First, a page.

Karlos K. Hill, Associate Professor and Chair of the Clara Luper Department of African and African American Studies at the University of Oklahoma, discusses his new book The 1921 Tulsa Race Massacre: A Photographic History.
On the evening of May 31, 1921, and in the early morning hours of June 1, several thousand white citizens and authorities violently attacked the African American Greenwood District of Tulsa, Oklahoma. In the course of some twelve hours of mob violence, white Tulsans reduced one of the nation’s most prosperous black communities to rubble and killed an estimated 300 people, mostly African Americans.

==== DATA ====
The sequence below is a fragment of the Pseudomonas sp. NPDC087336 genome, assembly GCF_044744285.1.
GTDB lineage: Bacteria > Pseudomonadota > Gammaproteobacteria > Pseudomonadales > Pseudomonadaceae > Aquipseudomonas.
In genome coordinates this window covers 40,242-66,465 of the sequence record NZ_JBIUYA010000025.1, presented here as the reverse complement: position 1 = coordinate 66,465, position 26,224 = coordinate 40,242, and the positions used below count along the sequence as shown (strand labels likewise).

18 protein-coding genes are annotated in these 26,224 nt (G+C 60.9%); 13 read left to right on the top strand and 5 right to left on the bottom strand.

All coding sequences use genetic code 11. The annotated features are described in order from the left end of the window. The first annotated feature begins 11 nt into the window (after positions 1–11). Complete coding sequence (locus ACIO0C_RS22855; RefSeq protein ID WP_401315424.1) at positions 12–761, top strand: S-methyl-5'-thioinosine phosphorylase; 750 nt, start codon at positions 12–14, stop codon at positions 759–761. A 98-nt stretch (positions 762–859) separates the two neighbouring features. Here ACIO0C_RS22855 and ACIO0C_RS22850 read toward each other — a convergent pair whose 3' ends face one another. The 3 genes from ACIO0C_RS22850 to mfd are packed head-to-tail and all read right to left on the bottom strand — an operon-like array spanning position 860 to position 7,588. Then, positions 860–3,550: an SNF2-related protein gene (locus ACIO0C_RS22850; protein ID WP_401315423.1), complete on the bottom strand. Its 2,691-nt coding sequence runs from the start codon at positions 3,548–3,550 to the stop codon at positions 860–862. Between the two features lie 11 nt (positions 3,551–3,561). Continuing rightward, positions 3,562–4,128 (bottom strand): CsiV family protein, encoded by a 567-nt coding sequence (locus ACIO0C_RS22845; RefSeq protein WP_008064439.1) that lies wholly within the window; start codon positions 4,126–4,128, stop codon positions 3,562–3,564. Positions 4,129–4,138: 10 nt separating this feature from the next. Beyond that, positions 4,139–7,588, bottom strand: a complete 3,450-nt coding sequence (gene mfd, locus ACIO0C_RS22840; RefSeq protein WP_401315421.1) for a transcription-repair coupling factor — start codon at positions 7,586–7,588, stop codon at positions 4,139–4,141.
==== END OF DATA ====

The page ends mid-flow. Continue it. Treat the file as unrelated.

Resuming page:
Hill's work features a range of photographs taken before, during, and after the Tulsa massacre, mostly by white photographers. Comparing these photographs to those taken elsewhere in the United States of lynchings, Hill makes a powerful case for terming the 1921 outbreak not a riot but a massacre. White civilians, in many cases assisted or condoned by local and state law enforcement, perpetuated a systematic and coordinated attack on Black Tulsans and their property.
Karlos K. Hill's The 1921 Tulsa Race Massacre: A Photographic History is available in the Huntington Store.
The program is presented by the Huntington–USC Institute on California and the West.